I was recently talking to a fellow studio owner about changes in our industry. I said that we were finding more and more clients wanting strategic marketing advice along with their design. He retorted that he had set up a marketing arm to offer this type of service specifically.
The fact is we are now all marketers.
In 2009 McKinsey&Company staffers David Court, Dave Elzinga, Susan Mulder, and Ole Jørgen Vetvik, released the results of research conducted with more than 20,000 customers across five industries and three continents. Their research showed that the buying process is now collaborative and this makes it difficult to influence customers if relying solely on one-way, push advertising.
This may mean that design studios must not only recognise that everyone is responsible for marketing but also impose some kind of accountability on all studio members. In essence, studios need to become marketing vehicles. The new business development/account service will look different: there will be a greater distribution of existing marketing tasks to other other parts of the studio. This is in part necessary because our clients are now sourcing services in a different way; they have become empowered consumers.
Our potential clients now outreach for information, services and products. Marketing used to be driven by companies; “pushed” on consumers through traditional advertising, direct marketing, sponsorships, and other channels. At each point marketers would attempt to sway their decisions.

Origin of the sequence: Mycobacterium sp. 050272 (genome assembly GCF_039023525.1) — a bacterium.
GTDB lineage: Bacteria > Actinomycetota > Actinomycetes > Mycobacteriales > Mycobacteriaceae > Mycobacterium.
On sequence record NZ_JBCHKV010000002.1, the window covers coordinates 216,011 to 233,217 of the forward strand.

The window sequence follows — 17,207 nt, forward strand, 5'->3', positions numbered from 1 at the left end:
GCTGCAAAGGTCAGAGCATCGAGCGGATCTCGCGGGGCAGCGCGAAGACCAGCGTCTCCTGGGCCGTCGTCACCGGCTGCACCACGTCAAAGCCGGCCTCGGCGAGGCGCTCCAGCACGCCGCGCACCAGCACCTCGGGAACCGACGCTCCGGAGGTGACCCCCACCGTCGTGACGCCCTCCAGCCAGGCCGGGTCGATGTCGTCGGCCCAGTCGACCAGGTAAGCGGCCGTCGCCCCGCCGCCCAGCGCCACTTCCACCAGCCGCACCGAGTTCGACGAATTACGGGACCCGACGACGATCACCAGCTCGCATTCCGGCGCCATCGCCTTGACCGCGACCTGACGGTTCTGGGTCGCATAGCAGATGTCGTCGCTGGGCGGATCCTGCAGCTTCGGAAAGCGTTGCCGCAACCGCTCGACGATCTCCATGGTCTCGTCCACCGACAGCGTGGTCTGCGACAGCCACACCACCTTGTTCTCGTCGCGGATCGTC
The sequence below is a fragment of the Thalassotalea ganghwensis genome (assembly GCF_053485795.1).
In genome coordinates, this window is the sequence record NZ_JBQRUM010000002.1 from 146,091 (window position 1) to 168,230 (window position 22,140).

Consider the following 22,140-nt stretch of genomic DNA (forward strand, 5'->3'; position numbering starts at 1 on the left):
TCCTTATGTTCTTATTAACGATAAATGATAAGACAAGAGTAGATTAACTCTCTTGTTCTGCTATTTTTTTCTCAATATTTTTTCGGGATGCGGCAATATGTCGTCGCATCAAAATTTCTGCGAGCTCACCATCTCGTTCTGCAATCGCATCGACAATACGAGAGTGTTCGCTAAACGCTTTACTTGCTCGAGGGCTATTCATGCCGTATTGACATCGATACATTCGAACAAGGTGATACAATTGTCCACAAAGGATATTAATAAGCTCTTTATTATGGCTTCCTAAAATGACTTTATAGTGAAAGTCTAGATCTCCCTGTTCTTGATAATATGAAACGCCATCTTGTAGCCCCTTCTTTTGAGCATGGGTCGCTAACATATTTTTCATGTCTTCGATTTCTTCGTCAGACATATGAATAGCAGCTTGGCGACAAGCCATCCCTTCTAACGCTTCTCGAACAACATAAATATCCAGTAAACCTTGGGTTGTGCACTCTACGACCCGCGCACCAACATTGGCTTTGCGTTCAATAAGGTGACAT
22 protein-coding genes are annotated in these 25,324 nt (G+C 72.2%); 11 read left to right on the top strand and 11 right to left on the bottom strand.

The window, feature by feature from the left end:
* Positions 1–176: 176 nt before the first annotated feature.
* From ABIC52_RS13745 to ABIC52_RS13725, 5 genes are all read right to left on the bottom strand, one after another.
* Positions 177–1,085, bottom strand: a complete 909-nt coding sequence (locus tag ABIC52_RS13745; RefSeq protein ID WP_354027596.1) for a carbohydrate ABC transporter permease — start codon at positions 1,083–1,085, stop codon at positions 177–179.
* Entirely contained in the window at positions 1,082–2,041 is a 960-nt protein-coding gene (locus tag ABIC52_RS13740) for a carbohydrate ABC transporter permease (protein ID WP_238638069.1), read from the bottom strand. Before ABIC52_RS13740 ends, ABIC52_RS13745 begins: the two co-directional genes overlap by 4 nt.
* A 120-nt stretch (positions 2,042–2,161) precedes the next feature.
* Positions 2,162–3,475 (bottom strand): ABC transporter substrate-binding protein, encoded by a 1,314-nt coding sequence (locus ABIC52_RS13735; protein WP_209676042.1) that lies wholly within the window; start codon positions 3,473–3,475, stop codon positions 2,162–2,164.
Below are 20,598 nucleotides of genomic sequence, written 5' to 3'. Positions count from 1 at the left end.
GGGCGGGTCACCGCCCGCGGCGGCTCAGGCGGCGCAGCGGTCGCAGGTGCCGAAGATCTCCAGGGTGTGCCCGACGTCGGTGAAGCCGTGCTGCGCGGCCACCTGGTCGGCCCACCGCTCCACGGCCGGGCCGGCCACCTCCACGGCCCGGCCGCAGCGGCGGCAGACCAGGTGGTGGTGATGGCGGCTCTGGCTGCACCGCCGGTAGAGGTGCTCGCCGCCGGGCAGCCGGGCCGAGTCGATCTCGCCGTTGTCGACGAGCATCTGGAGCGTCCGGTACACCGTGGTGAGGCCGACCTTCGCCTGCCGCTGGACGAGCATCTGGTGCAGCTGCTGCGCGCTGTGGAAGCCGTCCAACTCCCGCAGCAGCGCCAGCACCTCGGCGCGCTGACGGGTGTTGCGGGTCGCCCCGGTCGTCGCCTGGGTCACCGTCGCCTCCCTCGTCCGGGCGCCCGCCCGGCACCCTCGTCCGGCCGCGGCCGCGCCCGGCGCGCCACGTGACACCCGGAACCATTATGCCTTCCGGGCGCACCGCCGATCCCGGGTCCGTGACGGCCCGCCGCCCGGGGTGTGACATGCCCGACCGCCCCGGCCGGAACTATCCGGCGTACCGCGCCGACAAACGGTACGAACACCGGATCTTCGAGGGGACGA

In today’s decision journey, consumer-driven marketing is increasingly important as customers seize control of the process and actively “pull” information helpful to them.
The McKinsey research found that “two-thirds of the touch points during the active-evaluation phase involve consumer-driven marketing activities, such as Internet reviews and word-of-mouth recommendations from friends and family, as well as in-store interactions and recollections of past experiences. A third of the touch points involve company-driven marketing. Traditional marketing remains important, but the change in the way consumers make decisions means that marketers must move aggressively beyond purely push-style communication and learn to influence consumer-driven touch points, such as word-of-mouth and Internet information sites.”
For design studios this means turning all employees into marketers who have the potential to develop word of mouth referrals and ‘sell’ our services.